8. Jussi thank you for the clarification. Also am I right in saying that a Naginata Naoshi Katana means that it was originally the blade on a pole arm weapon?
  9. Piers, thank you very much. So 2012 papers. Wondered about what the lacquer signature was/is. Wonder if it's it's old attribution someone made on the maker?
  10. Was hoping someone could help me underststand what this Mihara School attributed blade's hozon paper says. I believe if it's just attributed as Mihara that means mid-Mihara. Ko-Mihara is the oldest going back to 1300s and Sue-Mihara going up to the end of muromachi. Is this just Mihara? Also does it say when it was issued? Side note this blade has a ware flaw and I'm also wondering if anyone sees any potential fukure as well?
  11. John, thank you for that. I do know what you are talking about from the Komonjo blade hamons. They do seem to have a type and I can identify the hamon characteristics you mention in them. Someone went the extra miles with this gimei blade over the usual "authentic Japanese" komonjo blades with "unfinished saya"
  12. Sorry to ask John, but what does my eye need to be catching? Here's why my eye was tricked: This blade has hada/forging/folding evidence, right looking patina for early 20th century (can of course be faked), yasurimei (could be a sign that it's the correct yasurimei to match the gimei), age looking wear on blade, water quenched hamon (is a bit messy though), real koshirae early type 98 (from what I see and if this is fake too Im even more afraid) shape of nakago doesnt draw immediate questions to me, shape of blade looks Japanese (but a non typical early 20th century shape but also a non typical blade) well fitted (according to seller) to a gunto saya with a 28.5" nagasa which is quite uncommon and would require uncommon saya....it all can make sense as an authentic gimei nihonto...I'm afraid...=|:^(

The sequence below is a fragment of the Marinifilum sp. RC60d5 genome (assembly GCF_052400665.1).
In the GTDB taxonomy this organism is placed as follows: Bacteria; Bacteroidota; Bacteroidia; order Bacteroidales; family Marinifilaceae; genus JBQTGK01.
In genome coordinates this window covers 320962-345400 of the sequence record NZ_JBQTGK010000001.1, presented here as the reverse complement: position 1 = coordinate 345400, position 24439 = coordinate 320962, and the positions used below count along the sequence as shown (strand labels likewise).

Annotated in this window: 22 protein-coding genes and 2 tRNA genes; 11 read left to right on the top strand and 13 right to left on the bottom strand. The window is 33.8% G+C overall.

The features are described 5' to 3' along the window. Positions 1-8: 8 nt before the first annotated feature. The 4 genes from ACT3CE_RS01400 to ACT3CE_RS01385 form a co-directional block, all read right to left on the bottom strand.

13. I'm also hearing it may be a Chinese fake rather than at minimum an authentic Japanese blade which scares me because it hit the authentic nihonto check boxes that I know of. I'm naturally always suspect of meis so didn't give it much weight but the blade itself appeared at least an early 1900s authentic Japanese blade in what I think is nice authentic (or is it!!??!!) type 98 koshirae. I didn't buy the sword but almost went hard in on the bidding with the idea that it was most likely gimei to be safe.
  14. Just saw that someone already asked about this sword yesturday. Ray shared that it was gimei. Mod please delete. And thanks Ray!
  15. Here is the flaws and mei photos...uploaded in a weird order but photo #4 and 5 are the mei for this sword.
  16. So here is a flamboyant one. Is this an authentic Yasunori mei who became a Yasukuni shrine Smith? Thoughts on the sword itself? Below are pictures of the sword in question with a large temper/hamon, 28.5" nagasa in early type 98 mounts. At the end is the mei of this sword and some other examples Yasunori mei examples I've found on some websites. There is also a photo of the flaws that exist on the blade (few openings and nail catcher knick).